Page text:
The time when prominent representatives of the communist Left could simply assert this position has passed. Too much has occurred, too many of the old certainties challenged, and too many of the old comrades gone. So for the first time, the LRS must attempt a defense of their analysis, a necessarily beleaguered defense since the press of events has confirmed, sometimes in a spectacular fashion, the critique of ultra-left line and orthodoxy.

The LRS begins by minimizing the extent of ultra-left policy and practice among the communist Left. Where the IWK identified ultra-leftism with “terrorism, Trotskyism, anarchism,” the LRS admits the existence of ultra-left errors within the communist Left itself, but restricts them to their most bizarre manifestations:

In the 1970s, various ultra-left slogans became catchwords among some, such as “build the Bolshevik Wing, Smash the Menshevik Wing,” “party building is the only task,” or direct communist work “only to the advanced,” and others. (Unity, January 9, 1981)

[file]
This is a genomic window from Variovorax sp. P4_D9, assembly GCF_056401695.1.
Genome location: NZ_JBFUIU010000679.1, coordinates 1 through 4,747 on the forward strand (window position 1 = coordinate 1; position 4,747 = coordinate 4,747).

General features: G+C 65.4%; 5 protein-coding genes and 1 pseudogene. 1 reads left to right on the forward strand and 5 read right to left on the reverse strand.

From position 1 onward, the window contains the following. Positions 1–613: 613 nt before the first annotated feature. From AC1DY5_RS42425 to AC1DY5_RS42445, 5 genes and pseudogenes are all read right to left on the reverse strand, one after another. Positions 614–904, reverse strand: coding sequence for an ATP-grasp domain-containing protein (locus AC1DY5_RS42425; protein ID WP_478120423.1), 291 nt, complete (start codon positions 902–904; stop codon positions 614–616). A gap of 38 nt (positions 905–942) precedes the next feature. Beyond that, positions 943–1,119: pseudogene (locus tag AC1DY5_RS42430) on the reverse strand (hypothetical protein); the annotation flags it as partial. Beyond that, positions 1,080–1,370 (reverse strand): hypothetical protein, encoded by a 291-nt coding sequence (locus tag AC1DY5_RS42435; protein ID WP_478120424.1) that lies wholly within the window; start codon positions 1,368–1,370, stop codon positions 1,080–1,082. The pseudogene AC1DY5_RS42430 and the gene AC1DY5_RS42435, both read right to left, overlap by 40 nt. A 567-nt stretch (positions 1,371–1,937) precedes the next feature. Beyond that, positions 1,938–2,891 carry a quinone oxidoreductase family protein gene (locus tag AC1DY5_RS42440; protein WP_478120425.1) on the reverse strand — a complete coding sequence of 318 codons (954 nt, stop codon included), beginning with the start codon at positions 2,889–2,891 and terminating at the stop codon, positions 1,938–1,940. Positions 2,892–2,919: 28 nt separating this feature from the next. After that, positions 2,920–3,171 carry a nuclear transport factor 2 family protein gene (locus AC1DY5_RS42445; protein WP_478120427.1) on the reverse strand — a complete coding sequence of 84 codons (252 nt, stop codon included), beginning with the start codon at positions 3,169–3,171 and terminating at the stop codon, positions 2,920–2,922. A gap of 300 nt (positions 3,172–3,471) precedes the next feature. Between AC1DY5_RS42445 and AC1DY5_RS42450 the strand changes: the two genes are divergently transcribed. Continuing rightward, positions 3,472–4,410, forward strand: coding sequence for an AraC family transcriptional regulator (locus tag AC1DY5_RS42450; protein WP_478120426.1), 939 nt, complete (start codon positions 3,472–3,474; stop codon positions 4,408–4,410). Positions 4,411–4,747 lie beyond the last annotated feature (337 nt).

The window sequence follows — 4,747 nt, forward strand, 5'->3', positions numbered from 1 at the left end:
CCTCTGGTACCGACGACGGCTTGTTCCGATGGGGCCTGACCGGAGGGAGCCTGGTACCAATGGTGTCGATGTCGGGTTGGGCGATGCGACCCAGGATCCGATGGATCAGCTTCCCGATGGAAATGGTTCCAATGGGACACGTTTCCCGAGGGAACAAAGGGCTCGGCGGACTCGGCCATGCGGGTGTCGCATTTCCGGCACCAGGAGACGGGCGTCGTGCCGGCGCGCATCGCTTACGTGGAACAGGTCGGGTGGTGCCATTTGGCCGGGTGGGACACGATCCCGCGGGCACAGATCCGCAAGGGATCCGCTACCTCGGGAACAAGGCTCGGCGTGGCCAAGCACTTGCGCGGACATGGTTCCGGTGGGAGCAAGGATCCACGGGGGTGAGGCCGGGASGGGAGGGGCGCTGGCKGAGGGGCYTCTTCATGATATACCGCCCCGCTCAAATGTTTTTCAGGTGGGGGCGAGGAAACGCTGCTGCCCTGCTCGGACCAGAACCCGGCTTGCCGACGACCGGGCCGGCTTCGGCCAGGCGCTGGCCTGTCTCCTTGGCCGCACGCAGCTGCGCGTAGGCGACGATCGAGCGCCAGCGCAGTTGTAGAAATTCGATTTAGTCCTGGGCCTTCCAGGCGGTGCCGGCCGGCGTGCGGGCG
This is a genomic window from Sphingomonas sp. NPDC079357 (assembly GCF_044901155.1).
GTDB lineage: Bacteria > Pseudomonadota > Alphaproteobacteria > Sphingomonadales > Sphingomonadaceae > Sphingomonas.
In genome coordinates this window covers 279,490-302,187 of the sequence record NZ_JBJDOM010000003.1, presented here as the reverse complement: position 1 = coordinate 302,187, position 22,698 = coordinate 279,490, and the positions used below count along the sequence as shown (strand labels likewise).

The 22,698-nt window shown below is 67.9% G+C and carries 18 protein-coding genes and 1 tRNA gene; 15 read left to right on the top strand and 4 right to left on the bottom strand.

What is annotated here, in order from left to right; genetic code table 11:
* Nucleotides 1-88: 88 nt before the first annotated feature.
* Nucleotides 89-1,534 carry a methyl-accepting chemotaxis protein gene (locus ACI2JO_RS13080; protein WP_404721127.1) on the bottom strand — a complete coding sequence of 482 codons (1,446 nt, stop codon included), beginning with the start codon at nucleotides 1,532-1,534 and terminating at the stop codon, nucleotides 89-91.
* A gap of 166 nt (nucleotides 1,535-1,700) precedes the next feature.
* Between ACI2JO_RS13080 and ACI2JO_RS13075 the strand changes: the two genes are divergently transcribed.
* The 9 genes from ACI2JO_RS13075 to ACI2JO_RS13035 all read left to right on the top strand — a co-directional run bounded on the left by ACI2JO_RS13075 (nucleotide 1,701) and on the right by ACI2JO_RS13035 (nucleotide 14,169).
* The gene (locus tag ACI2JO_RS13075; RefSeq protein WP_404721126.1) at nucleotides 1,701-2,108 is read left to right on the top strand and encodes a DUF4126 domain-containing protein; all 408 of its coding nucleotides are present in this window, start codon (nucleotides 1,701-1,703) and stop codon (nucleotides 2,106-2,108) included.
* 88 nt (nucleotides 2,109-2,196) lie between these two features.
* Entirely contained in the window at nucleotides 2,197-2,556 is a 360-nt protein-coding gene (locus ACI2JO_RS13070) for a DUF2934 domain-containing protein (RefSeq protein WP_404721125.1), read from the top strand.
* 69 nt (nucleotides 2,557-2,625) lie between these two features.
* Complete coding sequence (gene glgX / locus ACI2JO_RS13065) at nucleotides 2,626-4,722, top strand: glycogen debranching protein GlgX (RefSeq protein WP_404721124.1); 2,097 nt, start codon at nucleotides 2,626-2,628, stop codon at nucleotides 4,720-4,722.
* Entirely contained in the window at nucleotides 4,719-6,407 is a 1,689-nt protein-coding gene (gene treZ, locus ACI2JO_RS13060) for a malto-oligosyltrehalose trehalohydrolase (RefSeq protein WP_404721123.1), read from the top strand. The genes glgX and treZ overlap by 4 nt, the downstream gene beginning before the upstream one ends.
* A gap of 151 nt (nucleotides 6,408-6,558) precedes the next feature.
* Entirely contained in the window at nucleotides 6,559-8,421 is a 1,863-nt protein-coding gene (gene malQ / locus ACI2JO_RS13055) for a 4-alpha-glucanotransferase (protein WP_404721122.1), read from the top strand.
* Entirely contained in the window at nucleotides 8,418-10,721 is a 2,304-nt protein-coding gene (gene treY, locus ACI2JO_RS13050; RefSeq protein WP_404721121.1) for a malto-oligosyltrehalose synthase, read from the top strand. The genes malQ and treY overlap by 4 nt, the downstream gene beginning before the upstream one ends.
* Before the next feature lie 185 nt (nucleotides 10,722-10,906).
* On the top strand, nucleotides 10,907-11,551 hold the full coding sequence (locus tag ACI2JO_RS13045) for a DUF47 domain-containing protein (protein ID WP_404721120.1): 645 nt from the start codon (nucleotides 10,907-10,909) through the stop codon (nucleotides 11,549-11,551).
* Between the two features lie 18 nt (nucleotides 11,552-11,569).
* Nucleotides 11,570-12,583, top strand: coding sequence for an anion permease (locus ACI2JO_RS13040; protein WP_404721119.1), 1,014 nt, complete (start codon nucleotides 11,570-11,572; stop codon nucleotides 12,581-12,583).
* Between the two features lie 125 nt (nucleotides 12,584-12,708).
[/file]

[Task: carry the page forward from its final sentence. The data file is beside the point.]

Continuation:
These examples are too extreme to apply to such groups as the Revolutionary Union/RCP, the October League/CPML, the Workers Congress, or even the Workers Viewpoint Organization/Communist Workers Party, yet each of those groups was destroyed or, in the CPML’s case, crippled by ultra-leftism. Nor would the slogans mentioned describe the major predecessor organizations of the LRS itself, yet each of those followed a very “left” path.

The LRS then attempts to counter the argument that ultra-left policies have led the communist Left into a deepening isolation in the country.

Some believe that isolation is only a result of ultraleftism, but rightism, too, diminished the influence of communists on the mass movement. Browderite revisionism resulted in the decline of communist influence on the masses, not the expansion of influence of the CPUSA. Browderism also resulted in the eventual numerical decline and weakening of the CPUSA. (Browder was General Secretary of the CPUSA in 1944 when he dissolved the party and formed the Communist Political Association, a loose, non-democratic centralist grouping. This was a part of his overall line which blurred the distinction between reformism and proletarian revolution and between social democracy and communism. While Browder thought this would bring closer ties to the masses, his line actually isolated them from many workers and advanced elements in the mass movements.)

So from this history, we can see how wrong it is to have ideas like “it’s better to make right errors than ’left’ errors so at least we can grow and break out of our isolation.” (Jan. 30, 1981)